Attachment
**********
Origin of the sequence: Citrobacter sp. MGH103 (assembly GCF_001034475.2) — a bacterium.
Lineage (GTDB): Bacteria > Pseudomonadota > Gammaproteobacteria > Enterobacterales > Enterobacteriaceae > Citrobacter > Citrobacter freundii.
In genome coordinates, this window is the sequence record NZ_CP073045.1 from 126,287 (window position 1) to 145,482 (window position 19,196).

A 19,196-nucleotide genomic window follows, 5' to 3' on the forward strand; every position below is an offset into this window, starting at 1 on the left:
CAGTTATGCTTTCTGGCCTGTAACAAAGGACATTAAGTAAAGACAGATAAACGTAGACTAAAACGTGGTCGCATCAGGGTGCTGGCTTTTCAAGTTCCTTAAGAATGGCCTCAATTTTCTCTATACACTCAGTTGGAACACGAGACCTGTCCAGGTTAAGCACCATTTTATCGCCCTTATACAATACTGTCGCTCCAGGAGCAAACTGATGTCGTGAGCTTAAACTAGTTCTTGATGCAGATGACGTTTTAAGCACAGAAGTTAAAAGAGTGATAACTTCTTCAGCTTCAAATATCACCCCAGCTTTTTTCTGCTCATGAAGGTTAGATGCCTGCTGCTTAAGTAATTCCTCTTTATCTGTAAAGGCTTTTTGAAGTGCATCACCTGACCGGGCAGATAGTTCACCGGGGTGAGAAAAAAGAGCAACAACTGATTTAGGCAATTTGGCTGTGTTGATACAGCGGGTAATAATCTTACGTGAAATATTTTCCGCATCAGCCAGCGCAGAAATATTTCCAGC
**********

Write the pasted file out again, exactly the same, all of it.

Origin of the sequence: Citrobacter sp. MGH103 (assembly GCF_001034475.2) — a bacterium.
Lineage (GTDB): Bacteria > Pseudomonadota > Gammaproteobacteria > Enterobacterales > Enterobacteriaceae > Citrobacter > Citrobacter freundii.
In genome coordinates, this window is the sequence record NZ_CP073045.1 from 126,287 (window position 1) to 145,482 (window position 19,196).

A 19,196-nucleotide genomic window follows, 5' to 3' on the forward strand; every position below is an offset into this window, starting at 1 on the left:
CAGTTATGCTTTCTGGCCTGTAACAAAGGACATTAAGTAAAGACAGATAAACGTAGACTAAAACGTGGTCGCATCAGGGTGCTGGCTTTTCAAGTTCCTTAAGAATGGCCTCAATTTTCTCTATACACTCAGTTGGAACACGAGACCTGTCCAGGTTAAGCACCATTTTATCGCCCTTATACAATACTGTCGCTCCAGGAGCAAACTGATGTCGTGAGCTTAAACTAGTTCTTGATGCAGATGACGTTTTAAGCACAGAAGTTAAAAGAGTGATAACTTCTTCAGCTTCAAATATCACCCCAGCTTTTTTCTGCTCATGAAGGTTAGATGCCTGCTGCTTAAGTAATTCCTCTTTATCTGTAAAGGCTTTTTGAAGTGCATCACCTGACCGGGCAGATAGTTCACCGGGGTGAGAAAAAAGAGCAACAACTGATTTAGGCAATTTGGCTGTGTTGATACAGCGGGTAATAATCTTACGTGAAATATTTTCCGCATCAGCCAGCGCAGAAATATTTCCAGC